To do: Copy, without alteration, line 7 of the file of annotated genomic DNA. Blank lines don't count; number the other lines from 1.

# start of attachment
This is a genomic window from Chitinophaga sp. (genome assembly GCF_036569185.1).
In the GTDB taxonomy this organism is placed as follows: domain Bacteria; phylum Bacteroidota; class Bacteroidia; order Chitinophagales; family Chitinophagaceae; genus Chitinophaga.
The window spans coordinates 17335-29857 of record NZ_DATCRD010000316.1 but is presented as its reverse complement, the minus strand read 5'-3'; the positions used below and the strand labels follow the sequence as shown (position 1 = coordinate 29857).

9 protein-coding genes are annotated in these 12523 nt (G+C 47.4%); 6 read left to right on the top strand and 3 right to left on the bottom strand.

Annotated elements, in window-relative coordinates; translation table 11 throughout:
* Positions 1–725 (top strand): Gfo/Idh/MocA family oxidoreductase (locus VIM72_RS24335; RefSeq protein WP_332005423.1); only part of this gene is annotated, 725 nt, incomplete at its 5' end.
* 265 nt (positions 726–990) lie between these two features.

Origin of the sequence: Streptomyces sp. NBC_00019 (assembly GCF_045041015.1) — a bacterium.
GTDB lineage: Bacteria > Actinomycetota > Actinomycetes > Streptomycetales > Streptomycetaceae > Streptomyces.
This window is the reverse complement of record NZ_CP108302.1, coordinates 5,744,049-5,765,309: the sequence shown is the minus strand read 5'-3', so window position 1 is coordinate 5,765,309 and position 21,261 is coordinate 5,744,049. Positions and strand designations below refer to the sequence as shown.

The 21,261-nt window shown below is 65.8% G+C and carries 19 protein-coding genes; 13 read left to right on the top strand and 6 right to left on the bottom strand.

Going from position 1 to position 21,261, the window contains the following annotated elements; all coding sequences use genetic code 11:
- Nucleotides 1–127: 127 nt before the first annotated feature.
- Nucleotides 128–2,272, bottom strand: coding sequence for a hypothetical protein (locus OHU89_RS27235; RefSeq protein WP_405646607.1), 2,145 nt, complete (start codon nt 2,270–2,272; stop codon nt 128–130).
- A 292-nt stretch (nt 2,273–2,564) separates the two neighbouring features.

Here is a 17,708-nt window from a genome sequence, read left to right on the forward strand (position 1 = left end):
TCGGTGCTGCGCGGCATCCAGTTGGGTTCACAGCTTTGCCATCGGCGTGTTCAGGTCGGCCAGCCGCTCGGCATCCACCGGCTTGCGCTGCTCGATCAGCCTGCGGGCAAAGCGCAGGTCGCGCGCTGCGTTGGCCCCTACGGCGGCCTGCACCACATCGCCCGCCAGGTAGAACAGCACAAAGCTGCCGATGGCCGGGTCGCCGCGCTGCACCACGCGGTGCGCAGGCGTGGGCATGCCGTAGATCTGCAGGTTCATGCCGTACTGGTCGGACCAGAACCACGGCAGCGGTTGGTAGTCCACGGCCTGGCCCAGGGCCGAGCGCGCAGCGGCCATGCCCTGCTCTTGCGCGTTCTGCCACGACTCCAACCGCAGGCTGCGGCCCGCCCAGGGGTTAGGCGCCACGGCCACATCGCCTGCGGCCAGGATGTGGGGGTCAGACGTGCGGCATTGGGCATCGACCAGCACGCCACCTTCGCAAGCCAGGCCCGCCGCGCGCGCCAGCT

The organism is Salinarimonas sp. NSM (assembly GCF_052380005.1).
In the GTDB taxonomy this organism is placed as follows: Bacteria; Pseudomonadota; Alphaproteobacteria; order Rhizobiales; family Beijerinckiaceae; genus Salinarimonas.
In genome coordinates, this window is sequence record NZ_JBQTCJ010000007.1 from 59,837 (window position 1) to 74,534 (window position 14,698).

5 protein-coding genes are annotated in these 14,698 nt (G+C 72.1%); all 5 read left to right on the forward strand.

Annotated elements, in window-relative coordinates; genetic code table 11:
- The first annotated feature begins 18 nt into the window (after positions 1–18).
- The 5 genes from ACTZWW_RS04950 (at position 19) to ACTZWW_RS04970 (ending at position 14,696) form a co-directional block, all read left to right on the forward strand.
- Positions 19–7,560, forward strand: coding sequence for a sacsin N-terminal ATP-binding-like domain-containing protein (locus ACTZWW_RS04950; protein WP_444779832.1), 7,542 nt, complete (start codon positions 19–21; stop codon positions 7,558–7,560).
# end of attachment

* 265 nt (positions 726–990) lie between these two features.